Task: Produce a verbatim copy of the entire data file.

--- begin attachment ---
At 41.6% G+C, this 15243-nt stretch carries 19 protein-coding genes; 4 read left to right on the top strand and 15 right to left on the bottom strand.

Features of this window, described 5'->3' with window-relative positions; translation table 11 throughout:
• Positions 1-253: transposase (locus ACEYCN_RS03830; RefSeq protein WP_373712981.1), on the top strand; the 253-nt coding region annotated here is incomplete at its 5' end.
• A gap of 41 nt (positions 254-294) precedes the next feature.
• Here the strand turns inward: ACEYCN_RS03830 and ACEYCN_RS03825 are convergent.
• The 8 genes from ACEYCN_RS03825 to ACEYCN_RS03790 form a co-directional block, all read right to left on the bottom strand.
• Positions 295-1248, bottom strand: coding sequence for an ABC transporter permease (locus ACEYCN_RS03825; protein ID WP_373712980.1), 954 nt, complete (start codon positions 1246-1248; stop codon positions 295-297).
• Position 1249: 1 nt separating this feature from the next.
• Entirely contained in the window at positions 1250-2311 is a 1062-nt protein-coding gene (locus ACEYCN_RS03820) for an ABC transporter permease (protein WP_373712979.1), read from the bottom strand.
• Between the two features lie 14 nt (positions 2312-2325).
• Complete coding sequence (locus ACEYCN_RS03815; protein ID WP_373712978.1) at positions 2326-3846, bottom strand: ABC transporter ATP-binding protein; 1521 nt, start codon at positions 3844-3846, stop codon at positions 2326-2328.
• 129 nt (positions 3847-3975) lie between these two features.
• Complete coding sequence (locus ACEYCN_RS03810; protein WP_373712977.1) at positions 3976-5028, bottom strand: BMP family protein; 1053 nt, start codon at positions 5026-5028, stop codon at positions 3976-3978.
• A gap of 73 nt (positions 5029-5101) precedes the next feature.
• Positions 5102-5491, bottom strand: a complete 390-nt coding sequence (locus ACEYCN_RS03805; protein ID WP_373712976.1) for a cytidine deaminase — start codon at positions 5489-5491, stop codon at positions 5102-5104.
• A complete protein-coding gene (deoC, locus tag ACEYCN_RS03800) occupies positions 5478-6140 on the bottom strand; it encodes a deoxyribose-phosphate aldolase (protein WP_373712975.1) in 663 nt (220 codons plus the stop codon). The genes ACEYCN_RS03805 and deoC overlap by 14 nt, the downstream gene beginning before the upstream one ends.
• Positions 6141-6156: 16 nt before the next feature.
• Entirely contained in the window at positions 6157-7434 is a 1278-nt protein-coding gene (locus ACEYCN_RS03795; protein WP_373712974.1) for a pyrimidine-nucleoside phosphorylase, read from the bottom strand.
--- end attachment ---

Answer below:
At 41.6% G+C, this 15243-nt stretch carries 19 protein-coding genes; 4 read left to right on the top strand and 15 right to left on the bottom strand.

Features of this window, described 5'->3' with window-relative positions; translation table 11 throughout:
• Positions 1-253: transposase (locus ACEYCN_RS03830; RefSeq protein WP_373712981.1), on the top strand; the 253-nt coding region annotated here is incomplete at its 5' end.
• A gap of 41 nt (positions 254-294) precedes the next feature.
• Here the strand turns inward: ACEYCN_RS03830 and ACEYCN_RS03825 are convergent.
• The 8 genes from ACEYCN_RS03825 to ACEYCN_RS03790 form a co-directional block, all read right to left on the bottom strand.
• Positions 295-1248, bottom strand: coding sequence for an ABC transporter permease (locus ACEYCN_RS03825; protein ID WP_373712980.1), 954 nt, complete (start codon positions 1246-1248; stop codon positions 295-297).
• Position 1249: 1 nt separating this feature from the next.
• Entirely contained in the window at positions 1250-2311 is a 1062-nt protein-coding gene (locus ACEYCN_RS03820) for an ABC transporter permease (protein WP_373712979.1), read from the bottom strand.
• Between the two features lie 14 nt (positions 2312-2325).
• Complete coding sequence (locus ACEYCN_RS03815; protein ID WP_373712978.1) at positions 2326-3846, bottom strand: ABC transporter ATP-binding protein; 1521 nt, start codon at positions 3844-3846, stop codon at positions 2326-2328.
• 129 nt (positions 3847-3975) lie between these two features.
• Complete coding sequence (locus ACEYCN_RS03810; protein WP_373712977.1) at positions 3976-5028, bottom strand: BMP family protein; 1053 nt, start codon at positions 5026-5028, stop codon at positions 3976-3978.
• A gap of 73 nt (positions 5029-5101) precedes the next feature.
• Positions 5102-5491, bottom strand: a complete 390-nt coding sequence (locus ACEYCN_RS03805; protein ID WP_373712976.1) for a cytidine deaminase — start codon at positions 5489-5491, stop codon at positions 5102-5104.
• A complete protein-coding gene (deoC, locus tag ACEYCN_RS03800) occupies positions 5478-6140 on the bottom strand; it encodes a deoxyribose-phosphate aldolase (protein WP_373712975.1) in 663 nt (220 codons plus the stop codon). The genes ACEYCN_RS03805 and deoC overlap by 14 nt, the downstream gene beginning before the upstream one ends.
• Positions 6141-6156: 16 nt before the next feature.
• Entirely contained in the window at positions 6157-7434 is a 1278-nt protein-coding gene (locus ACEYCN_RS03795; protein WP_373712974.1) for a pyrimidine-nucleoside phosphorylase, read from the bottom strand.